An upcoming exhibition at The John Slade Ely House for Contemporary Art in New Haven, organized by the Orchard Street Shul Cultural Heritage Artists Project, is overshadowed by the organizers’ decision to censor one of the artworks in the show.
After numerous requests that Richard Kamler, one of the participating artists, modify parts of his installation, and a month before the opening of the show, the organizers rejected his work for fear some members of the community may be offended.
Richard Kamler’s work, “right around the corner” consists of an installation and a performative component, a Community Conversation. The art work refers to the changing environment of the Orchard Street Shul and to the growth of a Muslim community in the neighborhood. The installation consists of a table covered by a paper tablecloth, made from interwoven fragments of pages from the Torah and the Koran, upon which the books themselves, placed in a copper bowl, are resting. Their pages are interwoven as well. The Community Conversation was to consist of conversations involving leaders of both communities. The artist has a 30-year history of creating similar projects and showing them internationally.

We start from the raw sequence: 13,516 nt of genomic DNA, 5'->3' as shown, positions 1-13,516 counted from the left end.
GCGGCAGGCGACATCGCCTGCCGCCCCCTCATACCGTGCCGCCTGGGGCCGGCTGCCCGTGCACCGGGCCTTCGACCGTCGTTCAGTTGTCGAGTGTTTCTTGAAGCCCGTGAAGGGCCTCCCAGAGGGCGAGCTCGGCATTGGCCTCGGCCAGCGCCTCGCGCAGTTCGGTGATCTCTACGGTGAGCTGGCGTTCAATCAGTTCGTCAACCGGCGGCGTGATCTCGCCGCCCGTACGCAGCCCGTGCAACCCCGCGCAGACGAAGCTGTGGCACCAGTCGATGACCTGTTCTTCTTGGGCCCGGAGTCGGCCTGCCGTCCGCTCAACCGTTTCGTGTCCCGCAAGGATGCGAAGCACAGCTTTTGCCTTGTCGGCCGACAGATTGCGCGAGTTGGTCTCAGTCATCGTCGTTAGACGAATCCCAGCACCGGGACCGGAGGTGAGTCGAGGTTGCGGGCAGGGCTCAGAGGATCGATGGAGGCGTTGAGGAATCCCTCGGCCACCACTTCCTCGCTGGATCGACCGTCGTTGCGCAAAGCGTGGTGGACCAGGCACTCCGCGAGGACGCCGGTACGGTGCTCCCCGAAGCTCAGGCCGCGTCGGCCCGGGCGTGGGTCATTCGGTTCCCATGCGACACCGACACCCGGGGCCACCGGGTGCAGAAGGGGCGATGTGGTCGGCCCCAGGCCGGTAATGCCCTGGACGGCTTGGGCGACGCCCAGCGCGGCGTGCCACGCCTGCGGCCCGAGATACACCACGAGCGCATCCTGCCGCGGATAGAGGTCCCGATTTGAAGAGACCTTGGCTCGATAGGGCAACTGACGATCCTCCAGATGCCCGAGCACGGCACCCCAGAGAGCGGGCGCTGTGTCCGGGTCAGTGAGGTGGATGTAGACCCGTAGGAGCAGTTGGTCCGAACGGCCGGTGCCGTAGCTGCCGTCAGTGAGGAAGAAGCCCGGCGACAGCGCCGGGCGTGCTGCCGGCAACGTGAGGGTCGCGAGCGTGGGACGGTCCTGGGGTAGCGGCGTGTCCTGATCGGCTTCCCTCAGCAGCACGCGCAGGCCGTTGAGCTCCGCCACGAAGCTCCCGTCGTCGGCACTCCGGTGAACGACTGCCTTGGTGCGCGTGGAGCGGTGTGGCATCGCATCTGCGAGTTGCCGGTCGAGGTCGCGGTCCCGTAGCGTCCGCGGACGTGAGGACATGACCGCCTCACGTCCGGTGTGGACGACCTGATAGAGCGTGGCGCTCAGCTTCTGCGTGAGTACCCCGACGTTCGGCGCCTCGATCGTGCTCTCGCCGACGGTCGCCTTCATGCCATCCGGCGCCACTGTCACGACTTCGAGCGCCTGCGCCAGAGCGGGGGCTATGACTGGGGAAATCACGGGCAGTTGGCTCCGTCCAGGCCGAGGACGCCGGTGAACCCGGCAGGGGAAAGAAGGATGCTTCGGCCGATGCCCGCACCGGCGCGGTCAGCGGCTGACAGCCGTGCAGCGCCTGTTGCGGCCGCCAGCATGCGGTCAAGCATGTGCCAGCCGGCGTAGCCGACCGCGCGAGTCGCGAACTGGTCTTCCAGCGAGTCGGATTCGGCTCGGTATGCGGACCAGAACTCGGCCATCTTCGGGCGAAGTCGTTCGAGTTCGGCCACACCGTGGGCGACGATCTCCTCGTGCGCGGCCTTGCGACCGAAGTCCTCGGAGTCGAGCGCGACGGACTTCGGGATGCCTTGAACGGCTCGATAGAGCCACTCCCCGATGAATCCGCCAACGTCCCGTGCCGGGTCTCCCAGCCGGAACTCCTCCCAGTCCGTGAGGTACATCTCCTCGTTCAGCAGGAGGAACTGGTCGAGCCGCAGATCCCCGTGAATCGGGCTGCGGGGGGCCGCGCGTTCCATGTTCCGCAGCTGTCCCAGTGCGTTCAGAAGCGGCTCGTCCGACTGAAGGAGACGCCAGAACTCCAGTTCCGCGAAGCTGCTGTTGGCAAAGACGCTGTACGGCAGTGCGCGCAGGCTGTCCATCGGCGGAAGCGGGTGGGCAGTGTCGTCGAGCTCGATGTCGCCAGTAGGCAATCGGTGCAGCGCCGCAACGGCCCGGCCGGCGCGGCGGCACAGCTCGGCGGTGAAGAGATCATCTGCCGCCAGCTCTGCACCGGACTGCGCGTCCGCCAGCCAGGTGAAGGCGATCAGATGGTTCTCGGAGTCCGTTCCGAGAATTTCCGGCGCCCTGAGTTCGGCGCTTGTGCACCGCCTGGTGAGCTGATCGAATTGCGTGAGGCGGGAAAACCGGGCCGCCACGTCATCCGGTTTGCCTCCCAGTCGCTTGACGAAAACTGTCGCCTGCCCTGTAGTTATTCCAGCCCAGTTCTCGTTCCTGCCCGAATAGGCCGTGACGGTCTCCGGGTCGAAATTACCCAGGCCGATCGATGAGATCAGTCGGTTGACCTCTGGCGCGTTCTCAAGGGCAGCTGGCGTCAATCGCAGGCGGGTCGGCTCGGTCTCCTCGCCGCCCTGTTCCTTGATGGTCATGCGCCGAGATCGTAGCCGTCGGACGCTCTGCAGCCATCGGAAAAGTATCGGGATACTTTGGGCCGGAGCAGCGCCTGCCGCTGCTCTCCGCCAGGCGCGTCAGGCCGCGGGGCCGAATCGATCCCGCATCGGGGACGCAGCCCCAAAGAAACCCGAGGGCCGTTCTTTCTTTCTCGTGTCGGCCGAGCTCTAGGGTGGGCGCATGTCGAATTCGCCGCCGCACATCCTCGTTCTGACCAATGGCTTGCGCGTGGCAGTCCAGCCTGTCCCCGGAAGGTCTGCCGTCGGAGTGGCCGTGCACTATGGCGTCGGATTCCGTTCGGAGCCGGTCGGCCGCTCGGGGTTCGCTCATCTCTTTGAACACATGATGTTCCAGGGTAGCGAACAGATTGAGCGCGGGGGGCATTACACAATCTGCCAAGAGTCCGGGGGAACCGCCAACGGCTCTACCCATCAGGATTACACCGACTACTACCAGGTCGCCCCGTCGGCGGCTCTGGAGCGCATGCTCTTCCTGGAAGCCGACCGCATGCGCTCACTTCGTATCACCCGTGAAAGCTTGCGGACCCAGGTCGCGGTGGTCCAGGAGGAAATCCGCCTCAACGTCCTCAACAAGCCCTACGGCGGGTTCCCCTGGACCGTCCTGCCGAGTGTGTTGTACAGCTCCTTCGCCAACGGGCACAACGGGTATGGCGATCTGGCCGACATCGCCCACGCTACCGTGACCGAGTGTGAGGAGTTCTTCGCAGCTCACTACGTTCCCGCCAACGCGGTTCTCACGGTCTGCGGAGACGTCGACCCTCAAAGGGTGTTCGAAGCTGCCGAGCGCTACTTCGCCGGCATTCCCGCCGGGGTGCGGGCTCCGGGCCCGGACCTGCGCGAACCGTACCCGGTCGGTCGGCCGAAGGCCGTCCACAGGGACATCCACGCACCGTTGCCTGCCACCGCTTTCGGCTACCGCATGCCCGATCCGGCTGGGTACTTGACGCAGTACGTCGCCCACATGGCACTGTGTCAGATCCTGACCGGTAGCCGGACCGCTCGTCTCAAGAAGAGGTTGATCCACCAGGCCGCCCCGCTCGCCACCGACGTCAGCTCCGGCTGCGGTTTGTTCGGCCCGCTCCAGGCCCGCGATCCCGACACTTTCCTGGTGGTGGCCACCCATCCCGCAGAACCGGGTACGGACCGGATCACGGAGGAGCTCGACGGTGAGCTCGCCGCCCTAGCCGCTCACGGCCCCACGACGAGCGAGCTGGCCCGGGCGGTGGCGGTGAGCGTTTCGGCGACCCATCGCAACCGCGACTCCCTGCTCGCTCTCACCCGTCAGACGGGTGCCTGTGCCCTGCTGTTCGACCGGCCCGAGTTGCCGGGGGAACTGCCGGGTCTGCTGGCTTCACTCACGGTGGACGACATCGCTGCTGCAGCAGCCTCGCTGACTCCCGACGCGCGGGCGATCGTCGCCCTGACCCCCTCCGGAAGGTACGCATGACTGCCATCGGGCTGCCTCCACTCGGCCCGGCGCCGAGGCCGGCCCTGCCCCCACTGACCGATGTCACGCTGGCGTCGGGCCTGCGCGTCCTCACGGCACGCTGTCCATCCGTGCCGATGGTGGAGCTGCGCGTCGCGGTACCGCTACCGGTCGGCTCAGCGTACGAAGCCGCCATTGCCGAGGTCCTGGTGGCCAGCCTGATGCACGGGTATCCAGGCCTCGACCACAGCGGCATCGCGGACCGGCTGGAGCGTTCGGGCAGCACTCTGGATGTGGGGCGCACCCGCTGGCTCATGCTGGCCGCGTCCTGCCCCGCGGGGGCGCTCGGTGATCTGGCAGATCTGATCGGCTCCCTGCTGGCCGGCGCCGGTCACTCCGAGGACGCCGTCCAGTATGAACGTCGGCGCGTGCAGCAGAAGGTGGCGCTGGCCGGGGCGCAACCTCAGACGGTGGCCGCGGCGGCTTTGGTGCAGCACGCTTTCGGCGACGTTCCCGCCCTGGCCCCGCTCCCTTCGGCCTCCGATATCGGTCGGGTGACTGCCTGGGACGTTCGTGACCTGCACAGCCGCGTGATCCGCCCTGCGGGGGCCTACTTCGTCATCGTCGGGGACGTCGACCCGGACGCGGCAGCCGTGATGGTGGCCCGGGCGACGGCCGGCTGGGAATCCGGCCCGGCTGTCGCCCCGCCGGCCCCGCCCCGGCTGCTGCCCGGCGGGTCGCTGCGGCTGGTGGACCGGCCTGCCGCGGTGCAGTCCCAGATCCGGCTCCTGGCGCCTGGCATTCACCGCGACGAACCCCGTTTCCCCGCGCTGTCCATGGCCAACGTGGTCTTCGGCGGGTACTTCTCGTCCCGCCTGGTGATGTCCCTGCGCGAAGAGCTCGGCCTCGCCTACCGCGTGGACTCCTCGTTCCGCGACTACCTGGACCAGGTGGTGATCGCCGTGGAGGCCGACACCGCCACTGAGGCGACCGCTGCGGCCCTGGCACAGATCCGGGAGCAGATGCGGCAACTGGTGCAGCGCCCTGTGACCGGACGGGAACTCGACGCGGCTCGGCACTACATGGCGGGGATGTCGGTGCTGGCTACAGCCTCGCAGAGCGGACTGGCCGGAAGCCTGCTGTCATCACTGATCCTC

The organizers demanded the removal or modification of the tablecloth, even after being repeatedly assured that no actual books were cut, that the tablecloths consisted of photocopies of fragments, and that religious scholars agreed that the installation did not violate any religious taboo. Their concern was that the piece “might offend somebody.”
Artwork involving religion often upsets sensibilities no matter how respectful it may be. Artists we now think of as devout Catholics, for instance, were severely punished by the church hierarchy for expressing views that ran counter to orthodox teachings. Most recently, Chris Ofili’s Holy Virgin Mary, was seen as “offensive” to Catholics in spite of the fact that Ofili is a practicing Catholic himself.
Art is by its very nature open to multiple interpretations, and therefore even the most seemingly innocuous material may generate controversy. If the Orchard Street Shul Cultural Heritage Artists Project committee wanted to reduce the possibility of disagreement and ambiguity, perhaps it should have simply organized a show of archival photographs rather than an art exhibition.